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February 22, 2013


Paper: Papal resignation linked to inquiry into ‘Vatican gay officials’

A potentially explosive report has linked the resignation of Pope Benedict XVI to the discovery of a network of gay prelates in the Vatican, some of whom – the report said – were being blackmailed by outsiders.

The pope’s spokesman declined to confirm or deny the report, which was carried by the Italian daily newspaper La Repubblica.

The paper said the pope had taken the decision on 17 December that he was going to resign – the day he received a dossier compiled by three cardinals delegated to look into the so-called “Vatileaks” affair.

Last May Pope Benedict’s butler, Paolo Gabriele, was arrested and charged with having stolen and leaked papal correspondence that depicted the Vatican as a seething hotbed of intrigue and infighting.

According to La Repubblica, the dossier comprising “two volumes of almost 300 pages – bound in red” had been consigned to a safe in the papal apartments and would be delivered to the pope’s successor upon his election.


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15 comments

Oh, another “explosive insider story” into “Vatican secrets and scandals”?  Colour me surprised!

I have no idea if there is a shred of evidence to any of these breathless suppositions.  That there is financial chicanery of some sort going on, I would not be surprised at all - this is Italy (apologies to all those of Italian ancestry whom I have just offended).  That there are clergy who are breaking their vows is not a new thing, either: it’s been going on as long as there have been clergy taking vows.  Even a gay-sex scandal would not make me drop my teacup.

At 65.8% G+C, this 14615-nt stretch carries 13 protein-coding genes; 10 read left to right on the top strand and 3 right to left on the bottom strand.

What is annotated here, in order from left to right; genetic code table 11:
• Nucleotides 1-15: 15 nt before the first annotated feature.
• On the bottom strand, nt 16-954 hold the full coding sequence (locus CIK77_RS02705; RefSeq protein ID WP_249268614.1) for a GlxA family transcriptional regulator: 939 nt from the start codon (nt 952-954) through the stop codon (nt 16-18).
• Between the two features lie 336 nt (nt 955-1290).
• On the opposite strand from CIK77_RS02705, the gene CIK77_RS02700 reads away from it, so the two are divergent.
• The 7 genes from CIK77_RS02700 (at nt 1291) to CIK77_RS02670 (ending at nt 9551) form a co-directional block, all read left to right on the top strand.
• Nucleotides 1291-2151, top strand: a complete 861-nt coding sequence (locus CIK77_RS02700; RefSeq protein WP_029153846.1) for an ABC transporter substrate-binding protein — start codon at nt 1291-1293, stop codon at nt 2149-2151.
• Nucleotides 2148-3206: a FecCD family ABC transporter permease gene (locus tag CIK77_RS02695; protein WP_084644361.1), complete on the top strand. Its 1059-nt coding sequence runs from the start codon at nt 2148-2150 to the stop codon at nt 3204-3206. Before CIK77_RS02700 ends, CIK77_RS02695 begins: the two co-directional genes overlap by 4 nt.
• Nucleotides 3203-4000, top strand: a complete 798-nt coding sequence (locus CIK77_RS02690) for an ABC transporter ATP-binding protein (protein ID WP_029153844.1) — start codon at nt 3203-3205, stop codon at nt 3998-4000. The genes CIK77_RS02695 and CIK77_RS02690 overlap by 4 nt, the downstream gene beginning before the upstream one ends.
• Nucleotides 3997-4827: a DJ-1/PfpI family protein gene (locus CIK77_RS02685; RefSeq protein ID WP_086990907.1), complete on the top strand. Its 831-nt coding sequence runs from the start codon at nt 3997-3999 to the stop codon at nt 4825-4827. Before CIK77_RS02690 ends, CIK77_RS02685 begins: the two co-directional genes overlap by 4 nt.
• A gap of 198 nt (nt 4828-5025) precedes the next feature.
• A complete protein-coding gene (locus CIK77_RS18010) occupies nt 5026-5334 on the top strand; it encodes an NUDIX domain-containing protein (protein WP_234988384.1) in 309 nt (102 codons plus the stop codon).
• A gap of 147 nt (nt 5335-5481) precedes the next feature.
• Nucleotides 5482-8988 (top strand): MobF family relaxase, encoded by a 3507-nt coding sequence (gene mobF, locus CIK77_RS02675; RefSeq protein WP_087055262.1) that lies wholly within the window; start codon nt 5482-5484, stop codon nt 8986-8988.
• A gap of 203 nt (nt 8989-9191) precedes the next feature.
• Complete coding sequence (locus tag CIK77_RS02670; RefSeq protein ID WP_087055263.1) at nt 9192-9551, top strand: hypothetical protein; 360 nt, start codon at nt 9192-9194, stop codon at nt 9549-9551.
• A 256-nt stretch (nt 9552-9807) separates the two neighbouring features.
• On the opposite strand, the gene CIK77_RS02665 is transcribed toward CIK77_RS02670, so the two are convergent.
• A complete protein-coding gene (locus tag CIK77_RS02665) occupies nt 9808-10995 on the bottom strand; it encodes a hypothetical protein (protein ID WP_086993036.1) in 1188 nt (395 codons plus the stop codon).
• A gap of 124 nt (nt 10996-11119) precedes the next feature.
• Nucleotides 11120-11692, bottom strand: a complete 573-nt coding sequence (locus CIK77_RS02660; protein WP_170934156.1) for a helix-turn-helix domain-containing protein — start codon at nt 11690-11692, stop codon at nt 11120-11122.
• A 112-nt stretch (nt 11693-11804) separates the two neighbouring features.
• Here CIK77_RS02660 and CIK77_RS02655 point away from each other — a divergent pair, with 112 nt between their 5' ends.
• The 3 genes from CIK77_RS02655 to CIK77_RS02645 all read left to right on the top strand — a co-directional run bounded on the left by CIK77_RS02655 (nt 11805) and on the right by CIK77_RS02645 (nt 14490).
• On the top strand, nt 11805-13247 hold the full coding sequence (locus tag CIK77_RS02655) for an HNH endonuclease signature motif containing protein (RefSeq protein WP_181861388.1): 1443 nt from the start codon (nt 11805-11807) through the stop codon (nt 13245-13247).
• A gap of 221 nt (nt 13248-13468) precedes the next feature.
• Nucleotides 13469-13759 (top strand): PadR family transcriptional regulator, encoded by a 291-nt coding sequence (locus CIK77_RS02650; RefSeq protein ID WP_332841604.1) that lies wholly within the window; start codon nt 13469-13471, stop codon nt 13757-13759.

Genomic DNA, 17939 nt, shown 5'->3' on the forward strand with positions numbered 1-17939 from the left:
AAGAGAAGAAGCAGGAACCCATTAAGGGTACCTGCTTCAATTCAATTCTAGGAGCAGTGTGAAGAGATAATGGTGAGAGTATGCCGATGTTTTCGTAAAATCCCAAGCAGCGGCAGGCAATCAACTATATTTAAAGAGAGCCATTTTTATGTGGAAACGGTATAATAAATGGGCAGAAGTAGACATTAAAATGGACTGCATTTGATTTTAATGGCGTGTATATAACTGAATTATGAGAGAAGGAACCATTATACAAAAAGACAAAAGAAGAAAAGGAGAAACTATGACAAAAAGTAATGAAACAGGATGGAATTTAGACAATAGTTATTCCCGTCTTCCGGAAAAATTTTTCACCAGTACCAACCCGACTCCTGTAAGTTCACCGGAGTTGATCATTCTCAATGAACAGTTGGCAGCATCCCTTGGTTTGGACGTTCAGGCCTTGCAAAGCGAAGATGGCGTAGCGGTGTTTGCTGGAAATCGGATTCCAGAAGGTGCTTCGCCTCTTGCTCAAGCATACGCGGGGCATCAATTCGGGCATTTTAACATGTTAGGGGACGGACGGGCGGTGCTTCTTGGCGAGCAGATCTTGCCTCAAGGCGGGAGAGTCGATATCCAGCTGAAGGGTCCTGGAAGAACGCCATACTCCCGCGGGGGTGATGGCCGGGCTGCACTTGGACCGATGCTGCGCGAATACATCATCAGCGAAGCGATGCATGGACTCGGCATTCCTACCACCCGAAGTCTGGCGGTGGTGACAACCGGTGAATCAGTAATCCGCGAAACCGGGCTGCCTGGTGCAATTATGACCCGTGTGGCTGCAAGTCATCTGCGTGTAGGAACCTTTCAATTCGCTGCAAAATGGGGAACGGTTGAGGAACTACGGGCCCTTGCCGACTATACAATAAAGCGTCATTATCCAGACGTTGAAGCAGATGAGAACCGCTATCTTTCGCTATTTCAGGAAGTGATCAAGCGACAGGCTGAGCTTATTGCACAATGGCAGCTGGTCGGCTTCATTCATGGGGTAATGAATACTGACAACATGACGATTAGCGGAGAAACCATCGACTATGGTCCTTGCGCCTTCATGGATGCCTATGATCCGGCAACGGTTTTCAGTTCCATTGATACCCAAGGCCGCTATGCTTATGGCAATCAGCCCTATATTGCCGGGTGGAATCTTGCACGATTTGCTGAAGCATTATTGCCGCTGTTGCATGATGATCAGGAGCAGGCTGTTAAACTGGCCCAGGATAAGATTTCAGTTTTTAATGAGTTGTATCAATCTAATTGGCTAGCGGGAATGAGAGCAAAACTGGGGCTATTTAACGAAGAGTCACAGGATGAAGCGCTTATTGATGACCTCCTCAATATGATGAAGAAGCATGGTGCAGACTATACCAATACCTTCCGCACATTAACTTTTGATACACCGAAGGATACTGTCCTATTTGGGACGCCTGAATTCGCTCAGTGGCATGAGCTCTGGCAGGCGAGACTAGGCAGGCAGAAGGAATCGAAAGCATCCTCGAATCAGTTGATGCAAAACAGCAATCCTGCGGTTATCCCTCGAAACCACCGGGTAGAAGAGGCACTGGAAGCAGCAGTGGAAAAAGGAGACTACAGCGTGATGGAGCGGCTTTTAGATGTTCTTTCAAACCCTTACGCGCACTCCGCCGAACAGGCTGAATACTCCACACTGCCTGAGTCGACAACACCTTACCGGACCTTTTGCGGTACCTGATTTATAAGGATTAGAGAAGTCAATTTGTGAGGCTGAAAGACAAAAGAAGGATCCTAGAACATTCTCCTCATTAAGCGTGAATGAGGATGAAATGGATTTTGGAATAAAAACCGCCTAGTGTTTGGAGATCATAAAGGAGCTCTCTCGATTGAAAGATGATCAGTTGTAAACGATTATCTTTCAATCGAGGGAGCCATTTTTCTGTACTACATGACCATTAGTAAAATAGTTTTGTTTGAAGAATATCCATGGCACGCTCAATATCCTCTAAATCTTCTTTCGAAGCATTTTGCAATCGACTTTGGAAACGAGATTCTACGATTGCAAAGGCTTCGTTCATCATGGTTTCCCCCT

But this kind of story only demonstrates even more clearly the lesson Pope Benedict is teaching, with his humble decision to lay down a burden he can no longer carry.  The world does not understand the voluntary surrender of power, so it scrambles about looking for the “real” reason why this should happen: there must be some explosive secret, some scandal, some dirty linen that is about to be washed in public, and that’s why this is happening now!  No politician would step down unless they were likely to be forced out of office, so that must be what is going on here.  The Papacy is not a political office (any more, regardless of what it may have been six centuries ago).

Humility may be the most misunderstood and least practiced of the virtues today.

[1] Posted by Martha on 2-22-2013 at 03:15 PM · [top]

As with every other example of what now passes for journalism in the 21st century, the making of the allegation itself will cause many to believe the truth of it, without any opportunity for the Vatican to defend itself. In fact, any defense the Vatican mounts will be viewed as further proof of the veracity of the allegations.

[2] Posted by sophy0075 on 2-22-2013 at 03:34 PM · [top]

I always greet reports like this with a combination of hope and resignation.  One’s hope that reports of some great scandal are unfounded always has to be tempered with the plain fact that the clergy does not constitute some sort of angelic order, and, under the regime of original sin, priests are just as subject—perhaps more subject—to wrongdoing as laity.

Most of the clergy I have known have been admirable individuals, hard-working and decent pastors.  That said, it is important to keep from falling into the trap of having one’s faith contingent on the virtue of the clergy.  Our faith is in God, not in the pope or the bishop or the good father.  As Catholics we place rather more weight on the teaching authority of the Church than Protestants, but, as Cardinal Newman rather delicately put it, to be infallible has nothing to do with being impeccable.